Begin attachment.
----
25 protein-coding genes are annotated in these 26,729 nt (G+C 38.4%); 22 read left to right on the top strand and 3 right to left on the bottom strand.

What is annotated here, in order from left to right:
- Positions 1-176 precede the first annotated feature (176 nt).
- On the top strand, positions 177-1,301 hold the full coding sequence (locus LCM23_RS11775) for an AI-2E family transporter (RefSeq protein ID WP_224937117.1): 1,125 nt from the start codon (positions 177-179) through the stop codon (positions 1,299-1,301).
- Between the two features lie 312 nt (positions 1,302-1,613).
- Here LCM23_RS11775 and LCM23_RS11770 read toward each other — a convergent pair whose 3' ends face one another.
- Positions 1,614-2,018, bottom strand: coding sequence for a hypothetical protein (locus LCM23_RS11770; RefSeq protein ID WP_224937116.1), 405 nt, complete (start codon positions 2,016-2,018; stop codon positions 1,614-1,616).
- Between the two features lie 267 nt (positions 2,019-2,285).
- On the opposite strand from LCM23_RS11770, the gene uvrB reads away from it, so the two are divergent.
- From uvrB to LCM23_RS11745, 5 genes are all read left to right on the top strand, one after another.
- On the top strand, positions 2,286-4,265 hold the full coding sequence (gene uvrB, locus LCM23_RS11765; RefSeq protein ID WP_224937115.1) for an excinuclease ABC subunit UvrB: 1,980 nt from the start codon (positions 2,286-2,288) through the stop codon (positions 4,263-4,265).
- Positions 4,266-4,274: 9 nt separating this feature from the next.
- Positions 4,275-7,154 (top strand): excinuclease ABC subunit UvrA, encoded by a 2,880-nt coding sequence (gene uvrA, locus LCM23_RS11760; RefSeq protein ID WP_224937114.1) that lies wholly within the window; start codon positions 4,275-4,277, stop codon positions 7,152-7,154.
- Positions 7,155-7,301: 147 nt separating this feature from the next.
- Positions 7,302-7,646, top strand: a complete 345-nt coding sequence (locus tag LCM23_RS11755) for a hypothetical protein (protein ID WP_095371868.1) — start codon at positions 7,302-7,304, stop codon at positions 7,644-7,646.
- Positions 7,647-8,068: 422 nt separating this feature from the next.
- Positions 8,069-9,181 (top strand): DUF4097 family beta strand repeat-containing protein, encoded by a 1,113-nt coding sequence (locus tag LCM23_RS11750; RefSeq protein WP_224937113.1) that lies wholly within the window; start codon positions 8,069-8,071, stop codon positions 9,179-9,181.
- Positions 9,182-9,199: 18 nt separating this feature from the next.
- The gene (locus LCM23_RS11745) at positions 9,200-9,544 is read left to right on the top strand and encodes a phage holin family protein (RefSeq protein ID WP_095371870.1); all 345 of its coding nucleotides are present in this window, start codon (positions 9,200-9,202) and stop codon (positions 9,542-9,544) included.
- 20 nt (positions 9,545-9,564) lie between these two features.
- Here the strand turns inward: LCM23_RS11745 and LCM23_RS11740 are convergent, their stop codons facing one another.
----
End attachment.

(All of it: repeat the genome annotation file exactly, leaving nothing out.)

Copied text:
25 protein-coding genes are annotated in these 26,729 nt (G+C 38.4%); 22 read left to right on the top strand and 3 right to left on the bottom strand.

What is annotated here, in order from left to right:
- Positions 1-176 precede the first annotated feature (176 nt).
- On the top strand, positions 177-1,301 hold the full coding sequence (locus LCM23_RS11775) for an AI-2E family transporter (RefSeq protein ID WP_224937117.1): 1,125 nt from the start codon (positions 177-179) through the stop codon (positions 1,299-1,301).
- Between the two features lie 312 nt (positions 1,302-1,613).
- Here LCM23_RS11775 and LCM23_RS11770 read toward each other — a convergent pair whose 3' ends face one another.
- Positions 1,614-2,018, bottom strand: coding sequence for a hypothetical protein (locus LCM23_RS11770; RefSeq protein ID WP_224937116.1), 405 nt, complete (start codon positions 2,016-2,018; stop codon positions 1,614-1,616).
- Between the two features lie 267 nt (positions 2,019-2,285).
- On the opposite strand from LCM23_RS11770, the gene uvrB reads away from it, so the two are divergent.
- From uvrB to LCM23_RS11745, 5 genes are all read left to right on the top strand, one after another.
- On the top strand, positions 2,286-4,265 hold the full coding sequence (gene uvrB, locus LCM23_RS11765; RefSeq protein ID WP_224937115.1) for an excinuclease ABC subunit UvrB: 1,980 nt from the start codon (positions 2,286-2,288) through the stop codon (positions 4,263-4,265).
- Positions 4,266-4,274: 9 nt separating this feature from the next.
- Positions 4,275-7,154 (top strand): excinuclease ABC subunit UvrA, encoded by a 2,880-nt coding sequence (gene uvrA, locus LCM23_RS11760; RefSeq protein ID WP_224937114.1) that lies wholly within the window; start codon positions 4,275-4,277, stop codon positions 7,152-7,154.
- Positions 7,155-7,301: 147 nt separating this feature from the next.
- Positions 7,302-7,646, top strand: a complete 345-nt coding sequence (locus tag LCM23_RS11755) for a hypothetical protein (protein ID WP_095371868.1) — start codon at positions 7,302-7,304, stop codon at positions 7,644-7,646.
- Positions 7,647-8,068: 422 nt separating this feature from the next.
- Positions 8,069-9,181 (top strand): DUF4097 family beta strand repeat-containing protein, encoded by a 1,113-nt coding sequence (locus tag LCM23_RS11750; RefSeq protein WP_224937113.1) that lies wholly within the window; start codon positions 8,069-8,071, stop codon positions 9,179-9,181.
- Positions 9,182-9,199: 18 nt separating this feature from the next.
- The gene (locus LCM23_RS11745) at positions 9,200-9,544 is read left to right on the top strand and encodes a phage holin family protein (RefSeq protein ID WP_095371870.1); all 345 of its coding nucleotides are present in this window, start codon (positions 9,200-9,202) and stop codon (positions 9,542-9,544) included.
- 20 nt (positions 9,545-9,564) lie between these two features.
- Here the strand turns inward: LCM23_RS11745 and LCM23_RS11740 are convergent, their stop codons facing one another.